There is a long-standing belief that herd immunity can only be achieved once between 60 to 80 per cent of the population is immune. This notion, however, does not take into account the fact that immunity can be achieved at a lower figure if social distancing measures are factored in. The herd immunity threshold, in fact, is not fixed — it depends on the amount of social distancing we are doing, and, specifically, on what epidemiologists call the 'basic reproduction number', known as the R0-value.
A PCCF (standing for 'predictor-corrector coronavirus filter') measurement tool is under development at the University of Bristol. It has successfully projected the trajectory of the virus, making use of models to help it do so. Models might have a bad name after the last year, but ours has chimed with the official ONS estimates of the virus week after week. It can also be used to illustrate how England could relax its restrictions as more people are vaccinated.
As with all models, everything depends on the assumptions. So here goes. As three-quarters of a million jabs had been given in England by 27 December and AstraZeneca can supply 2 million doses per week, let’s suppose full-scale inoculation began on 28 December at the rate of 6.75 million injections per month in England, until 95 per cent of the population has been covered, prioritising those over 65 to start with. Let’s go with the Oxford figure; a vaccine that's 70 per cent effective 22 days after the first dose.
Let’s also assume ministers succeed in keeping the R-rate at 0.9. These assumptions, when plugged into our model, show that infections, which went up over the Christmas period, then start their long decline — fizzling out by the end of the summer as they are driven down by the vaccinations.
The above graph shows a virus under control. But importantly, under our model, this can happen along with the progressive removal of restrictions starting next month. The below chart shows how a Social Distancing Index (SDI) can increase even though the R-rate is kept below 1 — the higher the SDI goes, the fewer restrictions. Getting the R-rate down below 1 after Christmas requires a tightening in social distancing, but then things can be steadily returned to normal, with that trend gathering pace from mid-January when the benefits of large-scale vaccination start to be felt.
Even if the government's restrictions succeed in reducing infections in the way shown in chart 1, the level of immunity in the population will continue to rise as more and more people get infected and recover from the virus. In my earlier article, I put the proportion already protected at 30 per cent: 17 per cent already having had Covid-19 and 13 per cent having pre-existing T-cell immunity. With the virus spreading fast, we could end up with 20 per cent recovered from the infection two-thirds of the way through January, with population immunity therefore exceeding 33 per cent at about this time.
What’s more, vaccinations will start to have a big positive effect from late January onwards, so that the immunity level may well reach 40 per cent by early February, with perhaps half of us immune by mid-March, under a realistic roll-out scenario. This is based on the premise that we could complete 6.75 million doses a month. While the December's rollout was much smaller, very soon we are likely to see a much scaled-up operation.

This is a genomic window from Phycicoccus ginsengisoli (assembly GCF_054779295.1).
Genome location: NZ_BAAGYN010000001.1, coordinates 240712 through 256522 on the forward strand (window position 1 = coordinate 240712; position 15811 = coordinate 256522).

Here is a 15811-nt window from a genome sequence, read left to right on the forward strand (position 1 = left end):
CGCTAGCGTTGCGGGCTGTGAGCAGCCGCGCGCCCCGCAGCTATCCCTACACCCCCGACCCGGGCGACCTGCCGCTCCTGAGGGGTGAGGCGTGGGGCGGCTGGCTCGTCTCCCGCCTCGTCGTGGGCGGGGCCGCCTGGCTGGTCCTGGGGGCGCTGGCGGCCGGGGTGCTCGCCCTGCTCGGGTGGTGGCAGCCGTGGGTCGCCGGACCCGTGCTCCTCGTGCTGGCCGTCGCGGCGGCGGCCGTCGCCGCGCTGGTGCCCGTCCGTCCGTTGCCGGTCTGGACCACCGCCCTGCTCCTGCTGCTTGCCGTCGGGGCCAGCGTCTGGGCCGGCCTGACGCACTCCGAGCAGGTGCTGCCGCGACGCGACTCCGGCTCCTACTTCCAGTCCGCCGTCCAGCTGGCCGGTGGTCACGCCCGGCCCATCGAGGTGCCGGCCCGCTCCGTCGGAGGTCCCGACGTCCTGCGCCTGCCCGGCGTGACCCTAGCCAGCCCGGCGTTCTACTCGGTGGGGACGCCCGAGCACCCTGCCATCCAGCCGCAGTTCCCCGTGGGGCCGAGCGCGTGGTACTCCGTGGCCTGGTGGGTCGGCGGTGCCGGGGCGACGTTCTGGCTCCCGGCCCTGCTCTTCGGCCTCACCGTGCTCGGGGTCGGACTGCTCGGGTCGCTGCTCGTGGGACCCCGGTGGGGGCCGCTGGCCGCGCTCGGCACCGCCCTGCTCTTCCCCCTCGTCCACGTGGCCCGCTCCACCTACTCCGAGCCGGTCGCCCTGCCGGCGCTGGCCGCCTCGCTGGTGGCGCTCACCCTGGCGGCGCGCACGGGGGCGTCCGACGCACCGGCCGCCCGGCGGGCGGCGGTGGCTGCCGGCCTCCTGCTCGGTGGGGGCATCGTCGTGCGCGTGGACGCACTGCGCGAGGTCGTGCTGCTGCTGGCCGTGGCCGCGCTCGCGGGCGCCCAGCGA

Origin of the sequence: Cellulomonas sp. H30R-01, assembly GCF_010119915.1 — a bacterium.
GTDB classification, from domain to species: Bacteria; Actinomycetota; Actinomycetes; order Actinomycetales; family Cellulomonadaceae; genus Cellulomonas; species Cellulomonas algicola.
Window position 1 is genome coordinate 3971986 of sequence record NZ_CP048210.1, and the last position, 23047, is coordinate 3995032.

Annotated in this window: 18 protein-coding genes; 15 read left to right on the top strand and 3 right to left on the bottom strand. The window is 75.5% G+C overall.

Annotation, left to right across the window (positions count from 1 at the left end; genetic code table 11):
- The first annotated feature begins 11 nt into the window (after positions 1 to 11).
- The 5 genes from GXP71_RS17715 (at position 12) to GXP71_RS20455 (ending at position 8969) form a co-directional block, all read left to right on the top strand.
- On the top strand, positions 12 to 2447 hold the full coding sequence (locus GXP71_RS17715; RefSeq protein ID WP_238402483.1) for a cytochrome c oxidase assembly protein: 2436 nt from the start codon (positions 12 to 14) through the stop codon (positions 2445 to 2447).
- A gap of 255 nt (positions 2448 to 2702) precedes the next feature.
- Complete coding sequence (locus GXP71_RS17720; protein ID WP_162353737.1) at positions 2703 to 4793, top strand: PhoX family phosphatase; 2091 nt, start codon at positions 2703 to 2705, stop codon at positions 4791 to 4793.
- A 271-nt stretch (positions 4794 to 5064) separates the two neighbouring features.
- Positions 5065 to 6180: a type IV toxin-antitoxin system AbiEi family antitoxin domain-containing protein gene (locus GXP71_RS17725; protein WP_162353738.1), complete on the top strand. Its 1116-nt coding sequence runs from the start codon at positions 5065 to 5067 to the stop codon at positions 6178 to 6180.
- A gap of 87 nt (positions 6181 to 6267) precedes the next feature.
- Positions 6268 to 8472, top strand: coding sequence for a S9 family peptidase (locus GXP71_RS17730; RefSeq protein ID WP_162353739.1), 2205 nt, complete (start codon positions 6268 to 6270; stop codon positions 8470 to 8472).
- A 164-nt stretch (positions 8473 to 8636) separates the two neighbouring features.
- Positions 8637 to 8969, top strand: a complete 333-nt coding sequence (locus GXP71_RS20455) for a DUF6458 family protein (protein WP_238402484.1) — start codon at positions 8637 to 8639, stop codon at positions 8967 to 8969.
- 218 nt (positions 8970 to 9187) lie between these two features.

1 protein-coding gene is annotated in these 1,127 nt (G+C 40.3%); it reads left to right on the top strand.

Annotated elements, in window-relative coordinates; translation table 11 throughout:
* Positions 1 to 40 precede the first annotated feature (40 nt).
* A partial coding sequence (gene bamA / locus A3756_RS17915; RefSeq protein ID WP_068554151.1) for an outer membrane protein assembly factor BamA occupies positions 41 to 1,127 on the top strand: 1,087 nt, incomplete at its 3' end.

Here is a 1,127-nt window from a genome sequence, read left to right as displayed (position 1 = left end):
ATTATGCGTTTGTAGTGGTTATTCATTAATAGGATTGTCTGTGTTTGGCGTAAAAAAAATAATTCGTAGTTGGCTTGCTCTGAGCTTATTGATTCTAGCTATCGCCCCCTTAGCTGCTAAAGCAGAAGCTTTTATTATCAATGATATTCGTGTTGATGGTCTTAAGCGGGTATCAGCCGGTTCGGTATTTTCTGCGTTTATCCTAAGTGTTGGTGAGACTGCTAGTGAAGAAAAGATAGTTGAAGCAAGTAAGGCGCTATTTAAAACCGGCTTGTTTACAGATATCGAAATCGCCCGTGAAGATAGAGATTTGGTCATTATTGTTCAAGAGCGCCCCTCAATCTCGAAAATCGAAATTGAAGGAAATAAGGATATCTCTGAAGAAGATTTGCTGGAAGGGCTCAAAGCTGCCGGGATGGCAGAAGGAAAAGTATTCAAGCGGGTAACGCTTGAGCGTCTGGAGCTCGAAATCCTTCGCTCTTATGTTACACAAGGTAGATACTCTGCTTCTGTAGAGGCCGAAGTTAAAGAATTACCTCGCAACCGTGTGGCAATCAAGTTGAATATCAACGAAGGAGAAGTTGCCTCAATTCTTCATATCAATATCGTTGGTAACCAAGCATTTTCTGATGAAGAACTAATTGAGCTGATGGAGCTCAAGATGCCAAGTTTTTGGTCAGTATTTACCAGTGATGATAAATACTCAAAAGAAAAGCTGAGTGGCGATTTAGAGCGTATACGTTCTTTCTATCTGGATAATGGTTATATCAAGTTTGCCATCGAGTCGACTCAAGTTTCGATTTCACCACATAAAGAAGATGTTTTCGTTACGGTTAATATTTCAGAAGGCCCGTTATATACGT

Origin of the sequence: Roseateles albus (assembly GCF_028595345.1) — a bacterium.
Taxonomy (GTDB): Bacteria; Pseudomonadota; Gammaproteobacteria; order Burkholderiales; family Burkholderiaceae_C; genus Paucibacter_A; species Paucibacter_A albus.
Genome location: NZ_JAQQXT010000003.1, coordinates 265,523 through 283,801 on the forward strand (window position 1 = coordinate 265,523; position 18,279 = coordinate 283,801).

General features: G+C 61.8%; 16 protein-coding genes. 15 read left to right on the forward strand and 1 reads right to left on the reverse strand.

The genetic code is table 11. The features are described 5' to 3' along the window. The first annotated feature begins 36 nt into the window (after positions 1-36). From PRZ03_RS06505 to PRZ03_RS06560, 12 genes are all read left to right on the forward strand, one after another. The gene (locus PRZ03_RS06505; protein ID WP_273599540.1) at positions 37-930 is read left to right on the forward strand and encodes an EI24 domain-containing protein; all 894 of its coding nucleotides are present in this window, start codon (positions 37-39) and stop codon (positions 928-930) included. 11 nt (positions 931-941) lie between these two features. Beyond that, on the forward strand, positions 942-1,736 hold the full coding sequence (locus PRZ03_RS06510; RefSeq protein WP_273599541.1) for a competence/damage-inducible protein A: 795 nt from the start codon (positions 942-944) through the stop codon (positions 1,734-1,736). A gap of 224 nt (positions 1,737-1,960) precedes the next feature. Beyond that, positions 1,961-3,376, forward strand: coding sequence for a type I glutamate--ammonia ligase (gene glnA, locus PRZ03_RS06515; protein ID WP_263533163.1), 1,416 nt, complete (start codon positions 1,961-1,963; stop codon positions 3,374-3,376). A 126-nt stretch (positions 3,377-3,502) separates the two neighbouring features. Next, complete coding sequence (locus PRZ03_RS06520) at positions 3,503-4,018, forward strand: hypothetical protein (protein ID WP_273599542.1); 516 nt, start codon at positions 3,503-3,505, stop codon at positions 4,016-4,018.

But we need to face the possibility that getting control of the new variant of the virus in the way described might become impossible due to the much higher infectiousness we know it possesses. Accounting for the new level of contagion might require us to apply a 50 per cent scale-up to the lowest SDI, 1.2, achieved in England's November lockdown, meaning that an SDI of 1.8 may be what can be realistically achieved, with an associated R-rate some way above 1.
Fortunately the substantial level of immunity we have built up now comes to our aid. While active infections start going up, their growth is halted by the population's immunity reaching the herd immunity threshold, just under 45 per cent for this SDI, and this causes the infections to start to recede in early February. See chart 3.
Falling infections mean that the R-rate will have dropped below 1, and once it reaches 0.9, the SDI can be increased and restrictions reduced as in the previous example. The below chart shows the SDI being allowed to climb from the middle of February.
Chart 4 The Social Distancing Index is held initially at its assumed lowest achievable value of 1.8, but it is then increased while keeping the R-rate at 0.9.
The scope for relaxation of restrictions grows rapidly, and it might very well be possible to lift them altogether by the end of April 2021 under this scenario. This is actually two months sooner than under the fully controlled situation, and the price being paid for the earlier opening up is a higher death rate.
It is clear we are not out of the woods by any means and the greater infectiousness of the new virus variant may well cause thousands more people in England to succumb to Covid-19 before the epidemic is finally over. But the restrictions are also damaging — to society, the economy and public health. It is important that we do not prolong them a day longer than we need to. The resulting harm to our economy means we shall be storing up greater health problems in the long-term if we do.
The government must now focus its attention to immunity as a matter of urgency so that it can lift the damaging effect of the Covid restrictions on our economy as rapidly as possible. As always, transparency is paramount. Regular publication of the country's immunity level would be a good place to start.